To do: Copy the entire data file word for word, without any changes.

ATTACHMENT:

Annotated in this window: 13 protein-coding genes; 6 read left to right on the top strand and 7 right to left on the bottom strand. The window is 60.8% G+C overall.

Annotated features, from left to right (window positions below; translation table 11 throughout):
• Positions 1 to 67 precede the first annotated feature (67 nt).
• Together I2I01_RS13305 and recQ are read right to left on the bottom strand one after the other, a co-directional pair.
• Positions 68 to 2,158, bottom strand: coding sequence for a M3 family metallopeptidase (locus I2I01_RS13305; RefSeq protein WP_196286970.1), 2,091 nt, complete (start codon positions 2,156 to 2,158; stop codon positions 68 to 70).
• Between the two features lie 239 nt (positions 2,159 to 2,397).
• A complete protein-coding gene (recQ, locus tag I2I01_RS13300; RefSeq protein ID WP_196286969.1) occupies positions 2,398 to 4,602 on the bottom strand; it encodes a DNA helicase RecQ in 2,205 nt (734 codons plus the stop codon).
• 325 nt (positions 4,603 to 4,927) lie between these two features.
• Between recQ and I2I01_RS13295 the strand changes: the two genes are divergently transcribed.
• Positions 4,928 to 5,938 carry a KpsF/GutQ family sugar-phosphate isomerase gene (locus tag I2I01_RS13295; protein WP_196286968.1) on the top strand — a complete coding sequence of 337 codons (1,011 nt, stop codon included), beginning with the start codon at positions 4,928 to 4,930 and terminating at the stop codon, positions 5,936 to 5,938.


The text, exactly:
Annotated in this window: 13 protein-coding genes; 6 read left to right on the top strand and 7 right to left on the bottom strand. The window is 60.8% G+C overall.

Annotated features, from left to right (window positions below; translation table 11 throughout):
• Positions 1 to 67 precede the first annotated feature (67 nt).
• Together I2I01_RS13305 and recQ are read right to left on the bottom strand one after the other, a co-directional pair.
• Positions 68 to 2,158, bottom strand: coding sequence for a M3 family metallopeptidase (locus I2I01_RS13305; RefSeq protein WP_196286970.1), 2,091 nt, complete (start codon positions 2,156 to 2,158; stop codon positions 68 to 70).
• Between the two features lie 239 nt (positions 2,159 to 2,397).
• A complete protein-coding gene (recQ, locus tag I2I01_RS13300; RefSeq protein ID WP_196286969.1) occupies positions 2,398 to 4,602 on the bottom strand; it encodes a DNA helicase RecQ in 2,205 nt (734 codons plus the stop codon).
• 325 nt (positions 4,603 to 4,927) lie between these two features.
• Between recQ and I2I01_RS13295 the strand changes: the two genes are divergently transcribed.
• Positions 4,928 to 5,938 carry a KpsF/GutQ family sugar-phosphate isomerase gene (locus tag I2I01_RS13295; protein WP_196286968.1) on the top strand — a complete coding sequence of 337 codons (1,011 nt, stop codon included), beginning with the start codon at positions 4,928 to 4,930 and terminating at the stop codon, positions 5,936 to 5,938.